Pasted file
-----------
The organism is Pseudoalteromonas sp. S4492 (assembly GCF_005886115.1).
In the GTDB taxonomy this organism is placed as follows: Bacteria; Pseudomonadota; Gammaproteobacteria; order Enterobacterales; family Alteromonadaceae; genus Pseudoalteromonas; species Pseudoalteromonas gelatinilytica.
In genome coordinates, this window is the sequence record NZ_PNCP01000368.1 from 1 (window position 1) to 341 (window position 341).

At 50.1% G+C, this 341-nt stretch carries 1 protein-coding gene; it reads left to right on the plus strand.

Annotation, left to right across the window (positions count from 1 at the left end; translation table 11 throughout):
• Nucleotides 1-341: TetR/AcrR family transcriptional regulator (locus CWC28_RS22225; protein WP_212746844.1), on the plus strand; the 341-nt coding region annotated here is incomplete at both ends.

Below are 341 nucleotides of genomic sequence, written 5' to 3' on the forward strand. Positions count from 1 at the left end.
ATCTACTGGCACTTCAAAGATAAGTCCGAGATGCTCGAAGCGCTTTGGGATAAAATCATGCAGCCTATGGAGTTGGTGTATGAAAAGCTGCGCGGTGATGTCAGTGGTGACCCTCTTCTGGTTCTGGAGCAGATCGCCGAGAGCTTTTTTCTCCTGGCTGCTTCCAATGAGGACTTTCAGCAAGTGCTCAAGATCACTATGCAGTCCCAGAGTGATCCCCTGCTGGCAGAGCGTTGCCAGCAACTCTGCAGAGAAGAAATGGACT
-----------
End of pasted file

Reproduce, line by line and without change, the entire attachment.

The organism is Pseudoalteromonas sp. S4492 (assembly GCF_005886115.1).
In the GTDB taxonomy this organism is placed as follows: Bacteria; Pseudomonadota; Gammaproteobacteria; order Enterobacterales; family Alteromonadaceae; genus Pseudoalteromonas; species Pseudoalteromonas gelatinilytica.
In genome coordinates, this window is the sequence record NZ_PNCP01000368.1 from 1 (window position 1) to 341 (window position 341).

At 50.1% G+C, this 341-nt stretch carries 1 protein-coding gene; it reads left to right on the plus strand.

Annotation, left to right across the window (positions count from 1 at the left end; translation table 11 throughout):
• Nucleotides 1-341: TetR/AcrR family transcriptional regulator (locus CWC28_RS22225; protein WP_212746844.1), on the plus strand; the 341-nt coding region annotated here is incomplete at both ends.

Below are 341 nucleotides of genomic sequence, written 5' to 3' on the forward strand. Positions count from 1 at the left end.
ATCTACTGGCACTTCAAAGATAAGTCCGAGATGCTCGAAGCGCTTTGGGATAAAATCATGCAGCCTATGGAGTTGGTGTATGAAAAGCTGCGCGGTGATGTCAGTGGTGACCCTCTTCTGGTTCTGGAGCAGATCGCCGAGAGCTTTTTTCTCCTGGCTGCTTCCAATGAGGACTTTCAGCAAGTGCTCAAGATCACTATGCAGTCCCAGAGTGATCCCCTGCTGGCAGAGCGTTGCCAGCAACTCTGCAGAGAAGAAATGGACT